Anonymous said...

"The guy was screaming, and it's understandable that some Council members might be concerned, but i saw no indication that anyone was in immediate danger. Were there threats?"


Funny thing is if there were in NorCo Chambers you would have referred to this guy as a goon. But that is not the "juicy" spin you are going for.

I can only hope when a lunatic like this is speaking to your boy Angle and goes after him, the police wait for direction from someone who has no clue as to what the officers are trained to do, that they a a few seconds to late.

Bernie O'Hare said...

Anonymous cowards.

eckville press said...

The Chair could have ruled him out of order, but really what authority does he have to remove people.

Their adopted parliamentary authority governs the procedure to remove a speaker, not the local Gestapo.

To quote Henry "Where there is no law, but every man does what is right in his own eyes, there is the least of real liberty."

Anonymous said...

I guess your right to freedom of speech only applies to "nice" speech, when people "make a scene" discussing their legal rights to their government they are no longer protected.

Gimme a break, this guy was clearly within his rights, he wasn't threatening anyone, and he wasn't saying anything that was "irresponsible." At the very least that police officer and the city should publicly apologize to that man.

Anonymous said...

Tony Simao said...
Mr. Schantz was speaking at the courtesy of the floor on the issue of new fees being tacked onto alarm systems. He was basically pointing out that the ordinance is infringing on his personal rights to have to give his house keys to two people so that police may enter the house in case of an alarm. As well as having the God given right to be able to protect his own property.

From:" Lehigh Valley Ramblings "Did Bethlehem Police Over-React?"
https://www.blogger.com/comment.g?blogID=9299655&postID=1760391685144700034

Tony and Bernie the Penna. Constitution says:

A DECLARATION OF THE RIGHTS OF THE INHABITANTS OF PENNSYLVANIA

1. That all men are born equally free and independent, and have certain natural, inherent and inalienable rights, amongst which are, the enjoying and defending life and liberty, acquiring, possessing and protecting property, and pursuing and obtaining happiness and safety.
Getting a permit and paying a yearly fee to the city makes a right into privilege! NO?

In the second article of the Declaration of Rights, which was made part of the late Constitution of Pennsylvania, it is declared: 'That all men have a natural and unalienable right to worship Almighty God, according to the dictates of their own consciences and understanding; and that no man ought or of right can be compelled, to attend any religious worship, or erect or support any place of worship, or maintain any ministry, contrary to, or against, his own free will and consent; nor can any man, who acknowledges the being of a God, be justly deprived or abridged of any civil right as a citizen, on account of his religious sentiments, or peculiar mode of religious worship; and that no authority can, or ought to be, vested in, or assumed, by any power whatever, that shall, in any case, interfere with, or in any manner controul, the right of conscience in the free exercise of religious worship.' (Dec. of Rights, Art. 2.). . . (The Judge then read the 1st. 8th. and 11th articles of the Declaration of Rights; and the 9th. and 46th sections of the Constitution of Pennsylvania. See 1 Vol. Dall. Edit. Penn. Laws p. 55. 6. 60. in the Appendix.) From these passages it is evident; that the right of acquiring and possessing property, and having it protected, is one of the natural, inherent, and unalienable rights of man. Men have a sense of property: Property is necessary to their subsistence, and correspondent to their natural wants and desires; its security was one of the objects, that induced them to unite in society. No man would become a member of a community, in which he could not enjoy the fruits of his honest labour and industry. The preservation of property then is a primary object of the social compact, and, by the late Constitution of Pennsylvania, was made a fundamental law. . . The constitution expressly declares, that the right of acquiring, possessing, and protecting property is natural, inherent, and unalienable. It is a right not ex gratia from the legislature, but ex debito from the constitution. VANHORNE'S LESSEE v. DORRANCE, 2 U.S. 304 (1795)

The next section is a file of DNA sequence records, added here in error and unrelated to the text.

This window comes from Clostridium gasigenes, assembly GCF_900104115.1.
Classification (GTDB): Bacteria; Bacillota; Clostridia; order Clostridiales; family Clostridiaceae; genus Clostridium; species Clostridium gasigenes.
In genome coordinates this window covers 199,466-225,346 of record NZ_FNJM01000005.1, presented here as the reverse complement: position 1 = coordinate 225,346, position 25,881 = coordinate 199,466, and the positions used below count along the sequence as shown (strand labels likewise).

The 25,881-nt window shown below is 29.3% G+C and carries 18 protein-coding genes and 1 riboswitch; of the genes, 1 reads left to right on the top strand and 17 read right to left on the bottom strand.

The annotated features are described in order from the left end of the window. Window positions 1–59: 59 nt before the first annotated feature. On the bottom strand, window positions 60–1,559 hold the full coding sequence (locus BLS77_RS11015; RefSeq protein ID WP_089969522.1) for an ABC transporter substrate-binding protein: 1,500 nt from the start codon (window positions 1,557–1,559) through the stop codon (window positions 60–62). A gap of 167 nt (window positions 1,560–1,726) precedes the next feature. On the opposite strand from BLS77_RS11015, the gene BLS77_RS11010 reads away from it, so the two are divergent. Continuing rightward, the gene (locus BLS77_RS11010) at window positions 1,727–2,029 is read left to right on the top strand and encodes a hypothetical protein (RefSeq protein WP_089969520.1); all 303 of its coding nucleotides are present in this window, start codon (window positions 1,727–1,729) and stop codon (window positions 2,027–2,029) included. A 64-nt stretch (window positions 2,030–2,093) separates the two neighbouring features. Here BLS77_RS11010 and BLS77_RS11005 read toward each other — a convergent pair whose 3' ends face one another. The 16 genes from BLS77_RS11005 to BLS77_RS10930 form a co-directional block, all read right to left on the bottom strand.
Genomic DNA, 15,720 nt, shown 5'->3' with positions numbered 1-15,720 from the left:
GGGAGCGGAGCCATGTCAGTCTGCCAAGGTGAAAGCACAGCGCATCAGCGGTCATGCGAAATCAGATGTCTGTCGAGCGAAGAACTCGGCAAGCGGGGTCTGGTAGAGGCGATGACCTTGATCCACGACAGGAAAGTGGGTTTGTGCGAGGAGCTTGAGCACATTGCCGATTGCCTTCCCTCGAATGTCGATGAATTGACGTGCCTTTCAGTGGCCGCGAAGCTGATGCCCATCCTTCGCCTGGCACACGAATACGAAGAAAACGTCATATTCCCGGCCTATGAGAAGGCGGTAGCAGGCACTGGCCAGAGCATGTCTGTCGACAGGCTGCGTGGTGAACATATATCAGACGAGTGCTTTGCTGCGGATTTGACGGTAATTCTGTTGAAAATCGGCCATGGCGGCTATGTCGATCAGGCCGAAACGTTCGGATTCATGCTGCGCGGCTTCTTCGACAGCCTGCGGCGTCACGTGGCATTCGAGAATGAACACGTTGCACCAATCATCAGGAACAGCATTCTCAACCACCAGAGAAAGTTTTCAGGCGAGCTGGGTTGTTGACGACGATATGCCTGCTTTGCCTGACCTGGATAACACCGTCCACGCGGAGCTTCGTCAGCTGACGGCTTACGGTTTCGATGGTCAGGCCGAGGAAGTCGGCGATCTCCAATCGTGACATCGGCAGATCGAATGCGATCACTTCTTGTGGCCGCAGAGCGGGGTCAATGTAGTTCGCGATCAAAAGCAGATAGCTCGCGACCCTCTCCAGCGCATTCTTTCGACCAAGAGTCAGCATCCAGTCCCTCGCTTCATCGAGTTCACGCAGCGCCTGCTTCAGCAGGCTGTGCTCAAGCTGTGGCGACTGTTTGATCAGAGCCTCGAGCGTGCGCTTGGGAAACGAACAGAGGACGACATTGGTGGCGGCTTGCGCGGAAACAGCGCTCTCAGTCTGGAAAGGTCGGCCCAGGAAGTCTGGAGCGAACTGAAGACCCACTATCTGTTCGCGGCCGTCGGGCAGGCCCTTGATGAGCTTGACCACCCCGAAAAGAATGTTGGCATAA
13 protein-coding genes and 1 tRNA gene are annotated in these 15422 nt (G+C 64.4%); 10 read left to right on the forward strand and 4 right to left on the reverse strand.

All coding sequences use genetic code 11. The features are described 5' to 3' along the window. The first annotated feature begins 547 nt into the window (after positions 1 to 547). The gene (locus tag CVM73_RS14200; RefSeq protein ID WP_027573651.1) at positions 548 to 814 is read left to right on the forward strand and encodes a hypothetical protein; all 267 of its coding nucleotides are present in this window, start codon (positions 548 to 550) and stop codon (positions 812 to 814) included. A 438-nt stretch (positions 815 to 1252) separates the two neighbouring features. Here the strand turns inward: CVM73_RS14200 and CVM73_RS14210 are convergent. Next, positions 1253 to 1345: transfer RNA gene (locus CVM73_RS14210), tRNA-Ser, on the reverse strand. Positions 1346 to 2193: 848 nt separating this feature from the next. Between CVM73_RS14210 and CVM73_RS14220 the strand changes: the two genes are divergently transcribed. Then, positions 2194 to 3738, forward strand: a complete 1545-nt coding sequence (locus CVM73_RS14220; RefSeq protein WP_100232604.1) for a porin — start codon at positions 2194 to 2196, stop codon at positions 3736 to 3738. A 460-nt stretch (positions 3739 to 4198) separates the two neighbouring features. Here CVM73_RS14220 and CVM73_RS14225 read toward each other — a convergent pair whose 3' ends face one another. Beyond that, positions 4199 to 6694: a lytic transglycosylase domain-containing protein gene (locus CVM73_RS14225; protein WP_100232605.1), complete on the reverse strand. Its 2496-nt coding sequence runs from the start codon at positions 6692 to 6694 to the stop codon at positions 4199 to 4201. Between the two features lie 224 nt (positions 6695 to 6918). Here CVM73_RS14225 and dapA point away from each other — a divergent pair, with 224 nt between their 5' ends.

Creating governments is the instrument to maintain them--all Individuals composing the self-governing people impliedly and in effect consent to some degree of limitation of their freedom to have order in society. This does not involve the surrender, or the alienation, of any of these rights but only the partial, conditional and limited relinquishment of Liberty to exercise a few of them and solely for the purpose of insuring the greater security and enjoyment of all of them; and, moreover, such relinquishment is always upon condition that public officials, as public servants and trustees, faithfully use the limited powers delegated to government keeping within prescribed limits written in the contract AKA: A Constitution .


Tony and Bernie this was my point but I got tossed !